"Everyone would have something to be able to visit a doctor and get prescription medications," said Robin Reynolds, executive director of IHP.
Universal health care. We've heard it from Obamacare all year.
In Ingham County, they're trying to do the same thing.
"We'll continue to provide coverage for the uninsured, and it's important to me and the community that we would have 100% coverage," Reynolds said.
But it comes at a price.
Ingham County has a health services millage to pay for the uninsured.
That was before the Affordable Care Act came into effect. Now, about 30% of people who are eligible for Obamacare aren't required to have coverage because of a hardship waiver.
So now if the millage is renewed, people would be paying twice. Once for Obamacare, and once for Ingham county.
Sounds like a raw deal, but Reynolds says people end up covering for the uninsured with taxes no matter what. And she believes it's cheaper to do it through the Ingham health plan.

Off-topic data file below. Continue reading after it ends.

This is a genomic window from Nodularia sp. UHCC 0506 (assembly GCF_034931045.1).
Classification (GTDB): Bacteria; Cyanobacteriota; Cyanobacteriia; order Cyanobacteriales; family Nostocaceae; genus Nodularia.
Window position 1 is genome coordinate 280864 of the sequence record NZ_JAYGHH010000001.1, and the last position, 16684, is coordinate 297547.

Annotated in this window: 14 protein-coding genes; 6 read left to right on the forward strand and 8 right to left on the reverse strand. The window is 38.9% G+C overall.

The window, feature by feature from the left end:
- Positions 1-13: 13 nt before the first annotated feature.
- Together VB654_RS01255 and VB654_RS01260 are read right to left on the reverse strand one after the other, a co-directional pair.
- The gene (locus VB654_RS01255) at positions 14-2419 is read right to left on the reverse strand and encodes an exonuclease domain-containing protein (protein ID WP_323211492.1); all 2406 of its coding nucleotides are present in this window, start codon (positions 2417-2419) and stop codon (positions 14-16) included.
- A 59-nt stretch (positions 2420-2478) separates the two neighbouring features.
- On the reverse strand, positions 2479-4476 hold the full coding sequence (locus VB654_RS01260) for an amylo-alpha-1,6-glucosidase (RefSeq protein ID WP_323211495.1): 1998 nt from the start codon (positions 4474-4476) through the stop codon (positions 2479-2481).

"I think this is a very giving community, and we understand that pay now or pay later, we'd rather pay a preventative that way the person stays healthy and it's cheaper" Reynolds said. "Rather than later when the person is sick and more costly."
The Ingham County Board of Commissioners voted along party lines for the millage renewal. It doesn't go on the ballot until November, and voters are still undecided.
The millage would come down to about $26 a year for the average home owner.
Reynolds hopes above all else, people will get out and vote.